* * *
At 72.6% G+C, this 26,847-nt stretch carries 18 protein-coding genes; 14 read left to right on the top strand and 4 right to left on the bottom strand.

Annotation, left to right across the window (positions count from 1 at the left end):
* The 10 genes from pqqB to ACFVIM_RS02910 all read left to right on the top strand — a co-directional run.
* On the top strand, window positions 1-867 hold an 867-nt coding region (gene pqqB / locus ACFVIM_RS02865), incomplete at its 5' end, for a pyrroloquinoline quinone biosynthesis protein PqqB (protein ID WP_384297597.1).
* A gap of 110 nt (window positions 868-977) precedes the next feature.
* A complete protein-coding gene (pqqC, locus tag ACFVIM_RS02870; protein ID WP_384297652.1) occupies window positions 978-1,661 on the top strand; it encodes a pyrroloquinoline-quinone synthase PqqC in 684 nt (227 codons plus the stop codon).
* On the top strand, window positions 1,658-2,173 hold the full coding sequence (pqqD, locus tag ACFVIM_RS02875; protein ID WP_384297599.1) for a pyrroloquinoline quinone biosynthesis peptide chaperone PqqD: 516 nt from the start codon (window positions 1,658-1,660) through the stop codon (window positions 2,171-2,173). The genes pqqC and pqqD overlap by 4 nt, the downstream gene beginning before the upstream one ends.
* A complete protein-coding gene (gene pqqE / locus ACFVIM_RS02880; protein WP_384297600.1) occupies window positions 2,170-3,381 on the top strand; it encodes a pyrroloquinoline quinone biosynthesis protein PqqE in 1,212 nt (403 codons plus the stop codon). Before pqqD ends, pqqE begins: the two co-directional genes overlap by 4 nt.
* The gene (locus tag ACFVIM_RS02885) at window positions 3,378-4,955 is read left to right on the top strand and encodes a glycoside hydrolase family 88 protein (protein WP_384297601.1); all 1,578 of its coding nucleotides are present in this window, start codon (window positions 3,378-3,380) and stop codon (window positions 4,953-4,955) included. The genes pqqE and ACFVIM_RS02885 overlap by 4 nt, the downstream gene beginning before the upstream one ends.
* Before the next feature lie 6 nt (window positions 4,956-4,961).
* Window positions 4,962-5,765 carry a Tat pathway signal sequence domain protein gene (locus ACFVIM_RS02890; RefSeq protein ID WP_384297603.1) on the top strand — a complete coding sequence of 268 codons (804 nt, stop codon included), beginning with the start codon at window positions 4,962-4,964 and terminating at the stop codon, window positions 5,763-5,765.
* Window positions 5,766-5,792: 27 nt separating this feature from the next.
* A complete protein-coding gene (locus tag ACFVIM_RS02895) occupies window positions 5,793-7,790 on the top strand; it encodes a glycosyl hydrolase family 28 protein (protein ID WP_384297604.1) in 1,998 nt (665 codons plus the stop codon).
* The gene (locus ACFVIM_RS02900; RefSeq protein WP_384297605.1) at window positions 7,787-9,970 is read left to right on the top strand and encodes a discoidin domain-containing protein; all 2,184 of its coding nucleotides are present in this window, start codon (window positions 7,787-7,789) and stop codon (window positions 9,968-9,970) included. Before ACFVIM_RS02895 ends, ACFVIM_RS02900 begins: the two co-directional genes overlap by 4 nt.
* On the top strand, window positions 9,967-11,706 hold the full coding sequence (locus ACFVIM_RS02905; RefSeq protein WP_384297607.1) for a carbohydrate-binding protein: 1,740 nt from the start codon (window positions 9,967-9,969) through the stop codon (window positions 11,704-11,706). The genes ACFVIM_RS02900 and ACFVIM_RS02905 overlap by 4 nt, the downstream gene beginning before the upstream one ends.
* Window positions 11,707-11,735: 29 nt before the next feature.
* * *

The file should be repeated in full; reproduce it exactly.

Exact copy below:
At 72.6% G+C, this 26,847-nt stretch carries 18 protein-coding genes; 14 read left to right on the top strand and 4 right to left on the bottom strand.

Annotation, left to right across the window (positions count from 1 at the left end):
* The 10 genes from pqqB to ACFVIM_RS02910 all read left to right on the top strand — a co-directional run.
* On the top strand, window positions 1-867 hold an 867-nt coding region (gene pqqB / locus ACFVIM_RS02865), incomplete at its 5' end, for a pyrroloquinoline quinone biosynthesis protein PqqB (protein ID WP_384297597.1).
* A gap of 110 nt (window positions 868-977) precedes the next feature.
* A complete protein-coding gene (pqqC, locus tag ACFVIM_RS02870; protein ID WP_384297652.1) occupies window positions 978-1,661 on the top strand; it encodes a pyrroloquinoline-quinone synthase PqqC in 684 nt (227 codons plus the stop codon).
* On the top strand, window positions 1,658-2,173 hold the full coding sequence (pqqD, locus tag ACFVIM_RS02875; protein ID WP_384297599.1) for a pyrroloquinoline quinone biosynthesis peptide chaperone PqqD: 516 nt from the start codon (window positions 1,658-1,660) through the stop codon (window positions 2,171-2,173). The genes pqqC and pqqD overlap by 4 nt, the downstream gene beginning before the upstream one ends.
* A complete protein-coding gene (gene pqqE / locus ACFVIM_RS02880; protein WP_384297600.1) occupies window positions 2,170-3,381 on the top strand; it encodes a pyrroloquinoline quinone biosynthesis protein PqqE in 1,212 nt (403 codons plus the stop codon). Before pqqD ends, pqqE begins: the two co-directional genes overlap by 4 nt.
* The gene (locus tag ACFVIM_RS02885) at window positions 3,378-4,955 is read left to right on the top strand and encodes a glycoside hydrolase family 88 protein (protein WP_384297601.1); all 1,578 of its coding nucleotides are present in this window, start codon (window positions 3,378-3,380) and stop codon (window positions 4,953-4,955) included. The genes pqqE and ACFVIM_RS02885 overlap by 4 nt, the downstream gene beginning before the upstream one ends.
* Before the next feature lie 6 nt (window positions 4,956-4,961).
* Window positions 4,962-5,765 carry a Tat pathway signal sequence domain protein gene (locus ACFVIM_RS02890; RefSeq protein ID WP_384297603.1) on the top strand — a complete coding sequence of 268 codons (804 nt, stop codon included), beginning with the start codon at window positions 4,962-4,964 and terminating at the stop codon, window positions 5,763-5,765.
* Window positions 5,766-5,792: 27 nt separating this feature from the next.
* A complete protein-coding gene (locus tag ACFVIM_RS02895) occupies window positions 5,793-7,790 on the top strand; it encodes a glycosyl hydrolase family 28 protein (protein ID WP_384297604.1) in 1,998 nt (665 codons plus the stop codon).
* The gene (locus ACFVIM_RS02900; RefSeq protein WP_384297605.1) at window positions 7,787-9,970 is read left to right on the top strand and encodes a discoidin domain-containing protein; all 2,184 of its coding nucleotides are present in this window, start codon (window positions 7,787-7,789) and stop codon (window positions 9,968-9,970) included. Before ACFVIM_RS02895 ends, ACFVIM_RS02900 begins: the two co-directional genes overlap by 4 nt.
* On the top strand, window positions 9,967-11,706 hold the full coding sequence (locus ACFVIM_RS02905; RefSeq protein WP_384297607.1) for a carbohydrate-binding protein: 1,740 nt from the start codon (window positions 9,967-9,969) through the stop codon (window positions 11,704-11,706). The genes ACFVIM_RS02900 and ACFVIM_RS02905 overlap by 4 nt, the downstream gene beginning before the upstream one ends.
* Window positions 11,707-11,735: 29 nt before the next feature.